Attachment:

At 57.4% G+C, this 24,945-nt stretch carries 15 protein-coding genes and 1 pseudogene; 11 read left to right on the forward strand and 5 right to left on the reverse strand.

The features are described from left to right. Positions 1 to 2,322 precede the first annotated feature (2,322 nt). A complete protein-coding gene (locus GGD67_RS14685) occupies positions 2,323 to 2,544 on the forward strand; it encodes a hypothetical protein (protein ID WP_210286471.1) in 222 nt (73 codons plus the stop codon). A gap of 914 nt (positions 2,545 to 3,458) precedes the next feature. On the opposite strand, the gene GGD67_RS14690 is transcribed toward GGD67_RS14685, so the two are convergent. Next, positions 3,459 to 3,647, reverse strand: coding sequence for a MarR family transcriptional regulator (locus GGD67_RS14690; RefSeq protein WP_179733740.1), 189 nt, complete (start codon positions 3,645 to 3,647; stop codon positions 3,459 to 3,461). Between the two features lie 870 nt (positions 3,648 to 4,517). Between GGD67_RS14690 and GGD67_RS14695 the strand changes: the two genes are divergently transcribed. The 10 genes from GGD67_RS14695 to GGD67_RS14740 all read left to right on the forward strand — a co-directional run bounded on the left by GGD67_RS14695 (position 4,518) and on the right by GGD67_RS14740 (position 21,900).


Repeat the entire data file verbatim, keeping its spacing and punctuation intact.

At 57.4% G+C, this 24,945-nt stretch carries 15 protein-coding genes and 1 pseudogene; 11 read left to right on the forward strand and 5 right to left on the reverse strand.

The features are described from left to right. Positions 1 to 2,322 precede the first annotated feature (2,322 nt). A complete protein-coding gene (locus GGD67_RS14685) occupies positions 2,323 to 2,544 on the forward strand; it encodes a hypothetical protein (protein ID WP_210286471.1) in 222 nt (73 codons plus the stop codon). A gap of 914 nt (positions 2,545 to 3,458) precedes the next feature. On the opposite strand, the gene GGD67_RS14690 is transcribed toward GGD67_RS14685, so the two are convergent. Next, positions 3,459 to 3,647, reverse strand: coding sequence for a MarR family transcriptional regulator (locus GGD67_RS14690; RefSeq protein WP_179733740.1), 189 nt, complete (start codon positions 3,645 to 3,647; stop codon positions 3,459 to 3,461). Between the two features lie 870 nt (positions 3,648 to 4,517). Between GGD67_RS14690 and GGD67_RS14695 the strand changes: the two genes are divergently transcribed. The 10 genes from GGD67_RS14695 to GGD67_RS14740 all read left to right on the forward strand — a co-directional run bounded on the left by GGD67_RS14695 (position 4,518) and on the right by GGD67_RS14740 (position 21,900).